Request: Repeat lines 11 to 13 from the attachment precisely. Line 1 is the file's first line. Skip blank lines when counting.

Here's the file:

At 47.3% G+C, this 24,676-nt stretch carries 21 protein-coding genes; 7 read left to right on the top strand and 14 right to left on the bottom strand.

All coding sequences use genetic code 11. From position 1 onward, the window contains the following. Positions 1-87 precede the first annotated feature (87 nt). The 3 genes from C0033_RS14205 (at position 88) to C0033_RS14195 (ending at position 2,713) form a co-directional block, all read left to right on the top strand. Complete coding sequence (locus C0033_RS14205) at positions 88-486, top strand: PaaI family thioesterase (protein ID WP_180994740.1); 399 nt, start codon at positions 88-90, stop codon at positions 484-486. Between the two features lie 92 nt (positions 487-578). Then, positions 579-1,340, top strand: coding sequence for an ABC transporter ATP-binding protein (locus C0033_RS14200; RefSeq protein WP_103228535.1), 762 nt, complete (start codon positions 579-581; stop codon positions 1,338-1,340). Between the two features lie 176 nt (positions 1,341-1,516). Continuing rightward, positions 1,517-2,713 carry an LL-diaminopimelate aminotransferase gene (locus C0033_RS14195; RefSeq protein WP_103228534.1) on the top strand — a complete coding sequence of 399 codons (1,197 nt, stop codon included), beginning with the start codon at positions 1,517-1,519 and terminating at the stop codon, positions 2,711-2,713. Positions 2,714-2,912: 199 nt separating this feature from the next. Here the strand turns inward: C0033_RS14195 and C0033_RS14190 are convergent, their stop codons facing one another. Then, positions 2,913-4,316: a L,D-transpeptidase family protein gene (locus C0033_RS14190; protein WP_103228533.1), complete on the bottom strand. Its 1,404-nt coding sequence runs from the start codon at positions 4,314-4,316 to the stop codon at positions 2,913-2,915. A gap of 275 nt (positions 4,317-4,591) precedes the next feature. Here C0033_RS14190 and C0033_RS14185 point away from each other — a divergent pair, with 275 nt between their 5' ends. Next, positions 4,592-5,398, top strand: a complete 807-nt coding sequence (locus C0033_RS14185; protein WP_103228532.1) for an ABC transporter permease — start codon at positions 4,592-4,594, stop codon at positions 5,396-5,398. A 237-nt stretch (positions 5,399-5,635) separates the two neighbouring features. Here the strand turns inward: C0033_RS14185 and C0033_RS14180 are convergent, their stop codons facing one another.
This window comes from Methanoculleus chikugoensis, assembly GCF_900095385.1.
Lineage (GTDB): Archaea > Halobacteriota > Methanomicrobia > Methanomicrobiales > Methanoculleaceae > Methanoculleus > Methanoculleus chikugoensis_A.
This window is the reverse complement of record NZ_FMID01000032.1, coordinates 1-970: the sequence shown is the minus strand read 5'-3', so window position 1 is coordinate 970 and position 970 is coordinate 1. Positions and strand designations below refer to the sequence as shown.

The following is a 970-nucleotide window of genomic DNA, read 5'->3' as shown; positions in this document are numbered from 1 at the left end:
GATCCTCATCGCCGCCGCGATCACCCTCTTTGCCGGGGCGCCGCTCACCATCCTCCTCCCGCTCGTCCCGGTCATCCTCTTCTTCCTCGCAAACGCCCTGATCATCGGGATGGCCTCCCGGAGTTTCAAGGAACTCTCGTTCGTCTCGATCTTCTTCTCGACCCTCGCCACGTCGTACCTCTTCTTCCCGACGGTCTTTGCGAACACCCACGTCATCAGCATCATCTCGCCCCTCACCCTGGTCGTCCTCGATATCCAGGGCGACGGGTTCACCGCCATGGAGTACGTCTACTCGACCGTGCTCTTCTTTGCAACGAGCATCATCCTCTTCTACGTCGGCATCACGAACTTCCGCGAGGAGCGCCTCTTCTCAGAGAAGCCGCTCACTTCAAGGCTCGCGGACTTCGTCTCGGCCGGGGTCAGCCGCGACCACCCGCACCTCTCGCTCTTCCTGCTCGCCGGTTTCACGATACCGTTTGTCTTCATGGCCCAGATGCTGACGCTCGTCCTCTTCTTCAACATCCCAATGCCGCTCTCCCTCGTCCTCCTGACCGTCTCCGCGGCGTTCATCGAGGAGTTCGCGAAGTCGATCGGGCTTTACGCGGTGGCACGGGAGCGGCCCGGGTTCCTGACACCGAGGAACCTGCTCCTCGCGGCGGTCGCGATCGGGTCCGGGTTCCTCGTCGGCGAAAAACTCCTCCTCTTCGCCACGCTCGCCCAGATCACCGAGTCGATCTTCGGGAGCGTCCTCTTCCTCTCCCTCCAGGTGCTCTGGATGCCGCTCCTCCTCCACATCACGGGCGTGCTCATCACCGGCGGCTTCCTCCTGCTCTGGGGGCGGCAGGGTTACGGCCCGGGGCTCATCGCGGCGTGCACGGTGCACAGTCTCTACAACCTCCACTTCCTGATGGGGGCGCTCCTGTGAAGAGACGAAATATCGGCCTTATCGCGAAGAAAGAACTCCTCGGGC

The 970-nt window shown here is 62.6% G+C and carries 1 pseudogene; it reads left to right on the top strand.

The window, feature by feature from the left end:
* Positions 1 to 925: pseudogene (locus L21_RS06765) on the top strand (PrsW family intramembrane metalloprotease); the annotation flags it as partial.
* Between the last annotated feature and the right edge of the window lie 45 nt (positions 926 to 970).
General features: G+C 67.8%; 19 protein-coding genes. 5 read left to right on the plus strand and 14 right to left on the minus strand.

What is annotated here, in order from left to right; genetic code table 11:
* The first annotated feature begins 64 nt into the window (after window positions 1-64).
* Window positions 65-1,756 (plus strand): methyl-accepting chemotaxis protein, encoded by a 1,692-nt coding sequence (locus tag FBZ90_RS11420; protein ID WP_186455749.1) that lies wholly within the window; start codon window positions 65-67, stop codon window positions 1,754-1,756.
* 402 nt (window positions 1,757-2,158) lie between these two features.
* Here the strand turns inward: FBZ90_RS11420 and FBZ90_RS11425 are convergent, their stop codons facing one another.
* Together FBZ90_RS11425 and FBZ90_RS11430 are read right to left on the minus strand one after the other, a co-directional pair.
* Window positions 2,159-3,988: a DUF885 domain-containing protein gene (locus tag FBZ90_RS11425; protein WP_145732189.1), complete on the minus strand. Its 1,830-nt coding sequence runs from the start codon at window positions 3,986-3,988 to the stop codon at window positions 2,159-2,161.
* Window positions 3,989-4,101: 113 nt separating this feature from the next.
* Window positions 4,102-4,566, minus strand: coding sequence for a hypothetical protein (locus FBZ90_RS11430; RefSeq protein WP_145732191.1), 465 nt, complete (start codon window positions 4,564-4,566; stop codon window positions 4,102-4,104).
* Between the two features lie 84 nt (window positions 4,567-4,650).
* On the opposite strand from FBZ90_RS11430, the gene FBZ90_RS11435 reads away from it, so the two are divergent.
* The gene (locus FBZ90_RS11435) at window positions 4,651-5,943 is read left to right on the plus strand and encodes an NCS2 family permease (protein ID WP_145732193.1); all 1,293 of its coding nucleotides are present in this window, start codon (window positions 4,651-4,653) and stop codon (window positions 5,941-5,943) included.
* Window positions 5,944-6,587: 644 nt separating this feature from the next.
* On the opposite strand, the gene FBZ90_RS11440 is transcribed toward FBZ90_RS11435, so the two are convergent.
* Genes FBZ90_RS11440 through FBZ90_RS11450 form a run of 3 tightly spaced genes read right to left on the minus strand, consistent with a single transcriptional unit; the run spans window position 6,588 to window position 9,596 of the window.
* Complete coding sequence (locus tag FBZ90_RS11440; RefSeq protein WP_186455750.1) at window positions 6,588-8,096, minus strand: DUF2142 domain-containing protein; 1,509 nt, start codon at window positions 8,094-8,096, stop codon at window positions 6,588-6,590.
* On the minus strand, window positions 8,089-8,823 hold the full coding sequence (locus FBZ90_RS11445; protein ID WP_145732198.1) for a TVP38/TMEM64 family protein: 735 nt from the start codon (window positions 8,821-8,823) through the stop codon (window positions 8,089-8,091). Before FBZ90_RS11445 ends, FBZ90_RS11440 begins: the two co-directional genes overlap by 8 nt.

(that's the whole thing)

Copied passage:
* Between the last annotated feature and the right edge of the window lie 45 nt (positions 926 to 970).
General features: G+C 67.8%; 19 protein-coding genes. 5 read left to right on the plus strand and 14 right to left on the minus strand.

What is annotated here, in order from left to right; genetic code table 11: